We can’t deny the success of dot-coms like eBay, but it’s clear that retail is headed in a much more social direction. With platforms such as Depop and Etsy, buying items online has become both familiar AND fun! It looks like millennials are on to something — not only do they know what they want (ahem… sustainability and social interactions), but companies have taken note too, with The Guardian referring to this demographic as “mark[ing] out the future direction of retail.”
Move over, Boomer; Gen Zers are taking charge of shopping habits.
Alright, hold up. First of all, what is social shopping?
Social shopping refers to the trend of shopping that combines social media and e-commerce. It allows consumers to discover and purchase products through social media platforms, such as Instagram, TikTok, and Facebook, as well as through influencer marketing.
In short, it means people can see and buy products directly from their favorite social media influencer or brand’s account without leaving the app.
This form of shopping provides a more personalized and engaging shopping experience, as consumers can see how products look and function in real life and get recommendations from friends and influencers they follow and trust.
A question of freedom and trust
Social shopping platforms need to find a balance between growth and sustainability. They also need to understand that their revenue is not just from selling products but also from the content created by their users to represent these products. This type of revenue model is unique to the internet and social media.
To succeed, these businesses need users to create and share interesting content. They also need to ensure that shoppers trust the products they see and the prices they pay and have support if something goes wrong, just like any other retail store, online or in-person.
The UGC revenue model
The UGC-powered revenue model is a business model that relies on user-generated content to drive revenue. In the case of social shopping platforms, the user-generated content includes images, videos, and descriptions of the products being sold. This content can increase the appeal and credibility of the products sold, providing potential customers with a more authentic and relatable view of the products.
Additionally, user-generated content can help build a community around the products and the platform itself, leading to increased engagement, customer loyalty, and revenue.
The question, then, is how these businesses can become truly sustainable – not only by reducing their users’ carbon footprints but finding the growth they need to thrive in the long term and continuing to demonstrate positive social impact.
One key to doing that successfully will be to fully understand that for these businesses, revenue is driven not just by the quality of the physical products people are trading but by the quality of the user-generated content (UGC) that people create to represent them.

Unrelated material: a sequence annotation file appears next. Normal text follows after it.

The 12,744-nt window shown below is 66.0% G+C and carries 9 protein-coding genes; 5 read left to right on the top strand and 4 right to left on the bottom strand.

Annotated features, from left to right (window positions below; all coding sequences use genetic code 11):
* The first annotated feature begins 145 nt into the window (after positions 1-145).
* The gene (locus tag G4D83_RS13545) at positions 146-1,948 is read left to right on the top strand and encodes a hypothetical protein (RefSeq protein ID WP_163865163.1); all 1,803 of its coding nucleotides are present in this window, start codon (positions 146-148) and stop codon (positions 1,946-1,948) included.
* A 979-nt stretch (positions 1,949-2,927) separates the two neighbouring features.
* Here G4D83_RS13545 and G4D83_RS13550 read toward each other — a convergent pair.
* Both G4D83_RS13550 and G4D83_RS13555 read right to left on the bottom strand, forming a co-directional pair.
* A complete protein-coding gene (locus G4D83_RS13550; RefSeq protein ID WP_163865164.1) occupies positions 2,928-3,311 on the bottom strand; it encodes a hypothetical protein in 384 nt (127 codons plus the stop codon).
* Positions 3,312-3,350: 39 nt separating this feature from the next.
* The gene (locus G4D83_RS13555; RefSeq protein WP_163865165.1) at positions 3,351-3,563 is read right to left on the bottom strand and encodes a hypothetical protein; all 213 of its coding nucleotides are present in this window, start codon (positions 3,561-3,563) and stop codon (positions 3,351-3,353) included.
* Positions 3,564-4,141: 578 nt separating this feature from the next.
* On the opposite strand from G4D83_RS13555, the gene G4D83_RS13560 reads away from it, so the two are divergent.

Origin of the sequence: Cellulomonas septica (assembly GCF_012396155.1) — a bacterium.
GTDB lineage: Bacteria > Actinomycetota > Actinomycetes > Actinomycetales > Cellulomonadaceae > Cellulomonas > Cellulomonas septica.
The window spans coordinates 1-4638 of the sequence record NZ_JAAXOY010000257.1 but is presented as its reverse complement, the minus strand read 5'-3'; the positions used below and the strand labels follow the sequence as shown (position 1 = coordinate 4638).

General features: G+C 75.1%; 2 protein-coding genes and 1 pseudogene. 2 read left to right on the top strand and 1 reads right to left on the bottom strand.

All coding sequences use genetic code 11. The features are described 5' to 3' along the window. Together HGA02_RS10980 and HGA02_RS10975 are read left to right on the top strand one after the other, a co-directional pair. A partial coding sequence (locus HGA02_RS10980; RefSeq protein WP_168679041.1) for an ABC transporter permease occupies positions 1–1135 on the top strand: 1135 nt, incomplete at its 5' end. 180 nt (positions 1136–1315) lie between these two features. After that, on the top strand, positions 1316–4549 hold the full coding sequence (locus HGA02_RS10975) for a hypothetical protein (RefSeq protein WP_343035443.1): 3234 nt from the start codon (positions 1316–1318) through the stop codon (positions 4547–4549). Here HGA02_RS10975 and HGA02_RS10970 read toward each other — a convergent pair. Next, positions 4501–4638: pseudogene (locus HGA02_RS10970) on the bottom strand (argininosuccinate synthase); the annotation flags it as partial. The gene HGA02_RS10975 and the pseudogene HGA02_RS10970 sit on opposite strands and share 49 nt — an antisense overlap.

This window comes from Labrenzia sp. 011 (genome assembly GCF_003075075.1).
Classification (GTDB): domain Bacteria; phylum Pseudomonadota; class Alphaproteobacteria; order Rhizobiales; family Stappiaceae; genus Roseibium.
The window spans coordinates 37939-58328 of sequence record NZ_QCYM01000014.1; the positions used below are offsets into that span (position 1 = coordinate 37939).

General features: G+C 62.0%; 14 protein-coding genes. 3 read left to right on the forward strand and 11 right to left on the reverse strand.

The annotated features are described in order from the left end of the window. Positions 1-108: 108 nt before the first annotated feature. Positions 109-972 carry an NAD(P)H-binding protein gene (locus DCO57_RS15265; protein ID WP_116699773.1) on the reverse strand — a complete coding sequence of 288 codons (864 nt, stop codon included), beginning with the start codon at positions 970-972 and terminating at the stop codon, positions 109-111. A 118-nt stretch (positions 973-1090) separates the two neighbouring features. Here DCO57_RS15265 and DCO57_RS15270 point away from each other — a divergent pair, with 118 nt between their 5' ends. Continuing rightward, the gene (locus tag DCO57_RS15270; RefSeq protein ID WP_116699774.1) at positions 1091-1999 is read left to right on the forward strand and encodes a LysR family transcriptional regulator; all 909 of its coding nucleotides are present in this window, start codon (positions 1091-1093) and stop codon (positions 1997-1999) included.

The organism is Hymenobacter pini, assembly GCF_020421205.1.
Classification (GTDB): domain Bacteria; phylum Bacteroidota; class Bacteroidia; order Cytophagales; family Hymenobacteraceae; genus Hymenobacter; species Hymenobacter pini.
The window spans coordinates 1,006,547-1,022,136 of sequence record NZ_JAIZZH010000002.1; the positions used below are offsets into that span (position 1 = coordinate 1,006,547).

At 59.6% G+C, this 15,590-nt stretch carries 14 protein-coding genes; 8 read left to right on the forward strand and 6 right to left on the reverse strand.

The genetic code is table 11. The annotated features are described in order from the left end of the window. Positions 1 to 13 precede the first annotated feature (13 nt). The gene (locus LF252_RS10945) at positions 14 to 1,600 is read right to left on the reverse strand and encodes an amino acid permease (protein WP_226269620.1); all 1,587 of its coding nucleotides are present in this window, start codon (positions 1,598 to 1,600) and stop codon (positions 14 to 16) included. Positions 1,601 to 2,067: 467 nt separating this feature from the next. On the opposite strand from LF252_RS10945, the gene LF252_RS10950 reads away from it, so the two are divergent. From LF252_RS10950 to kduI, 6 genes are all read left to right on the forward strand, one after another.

All of this means that the highest of business standards will be required of something which is, by its nature, difficult to control. Much of the commercial power of UGC lies in the fact that it forms a personal connection, and – just as when we talk to people socially – the results can be surprising, joyful, and at times anarchic.
Sustainable growth for long-term success
For sustainable growth, social shopping platforms need to find a balance between user-generated content and the reliability that retail requires. This requires a proactive approach to focus on the quality of user-generated content, which is important for brand loyalty and revenue. Different platforms will have different definitions of high-quality content based on their target audience and offerings.
Good content is crucial for these businesses to succeed and should be seen as their core capability. Poor content can harm the business and brand reputation, so taking a preventative approach to content moderation is important.
It’s not a challenge that’s unique to marketplaces. Other sectors, like online dating, are based on UGC, while others, such as gaming, are increasingly reliant on it. Just as the future of shopping is more social, opportunities to find value in UGC are arising across industries. The implications for finance in these businesses will be a learning process: just as they now look at pipelines, funnels, and run rates, they may soon be tracking content health.
Conclusion and key takeaways
Gen Z is a tech-savvy social butterfly that’s always on the go! With their smartphones at the ready, they shop easily and seek advice from anyone and everyone before making a purchase. It’s no surprise that technology and social media have completely changed how they shop. Businesses better get their act together if they want sustained growth.
To win over this generation, you gotta bring your A-game in content creation and build trust with consumers. Think you’re ready to join the social shopping revolution?
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